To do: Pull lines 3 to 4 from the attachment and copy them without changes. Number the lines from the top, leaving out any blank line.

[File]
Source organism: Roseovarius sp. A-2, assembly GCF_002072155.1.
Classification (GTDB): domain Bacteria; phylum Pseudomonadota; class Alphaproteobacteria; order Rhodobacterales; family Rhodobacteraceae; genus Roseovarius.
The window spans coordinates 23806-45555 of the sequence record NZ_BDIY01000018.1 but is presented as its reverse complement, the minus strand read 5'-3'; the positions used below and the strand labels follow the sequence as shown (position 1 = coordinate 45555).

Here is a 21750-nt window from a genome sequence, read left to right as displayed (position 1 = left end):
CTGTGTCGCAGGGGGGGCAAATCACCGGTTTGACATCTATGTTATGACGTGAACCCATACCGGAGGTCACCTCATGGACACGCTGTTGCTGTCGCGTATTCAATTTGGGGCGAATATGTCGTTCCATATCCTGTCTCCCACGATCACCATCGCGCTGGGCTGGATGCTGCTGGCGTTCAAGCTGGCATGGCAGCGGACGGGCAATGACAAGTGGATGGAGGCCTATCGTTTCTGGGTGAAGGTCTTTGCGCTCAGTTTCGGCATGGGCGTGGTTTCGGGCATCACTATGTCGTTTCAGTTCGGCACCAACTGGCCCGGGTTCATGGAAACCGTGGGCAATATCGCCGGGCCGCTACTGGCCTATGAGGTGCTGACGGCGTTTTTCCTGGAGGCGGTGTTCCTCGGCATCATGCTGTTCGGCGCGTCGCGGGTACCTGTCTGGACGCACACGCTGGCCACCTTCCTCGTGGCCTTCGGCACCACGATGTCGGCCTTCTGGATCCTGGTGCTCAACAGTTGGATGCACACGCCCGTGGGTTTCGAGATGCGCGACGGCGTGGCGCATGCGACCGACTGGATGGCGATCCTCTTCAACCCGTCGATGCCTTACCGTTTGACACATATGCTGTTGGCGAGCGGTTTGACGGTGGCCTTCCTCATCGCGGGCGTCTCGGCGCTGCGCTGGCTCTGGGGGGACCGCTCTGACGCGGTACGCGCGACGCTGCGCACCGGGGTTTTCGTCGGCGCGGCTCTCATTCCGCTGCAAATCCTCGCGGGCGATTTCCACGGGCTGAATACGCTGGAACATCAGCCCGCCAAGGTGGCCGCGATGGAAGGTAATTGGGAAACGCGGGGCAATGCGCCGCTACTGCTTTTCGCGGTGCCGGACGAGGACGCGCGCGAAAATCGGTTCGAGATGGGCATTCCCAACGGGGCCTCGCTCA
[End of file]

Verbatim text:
The window spans coordinates 23806-45555 of the sequence record NZ_BDIY01000018.1 but is presented as its reverse complement, the minus strand read 5'-3'; the positions used below and the strand labels follow the sequence as shown (position 1 = coordinate 45555).

Here is a 21750-nt window from a genome sequence, read left to right as displayed (position 1 = left end):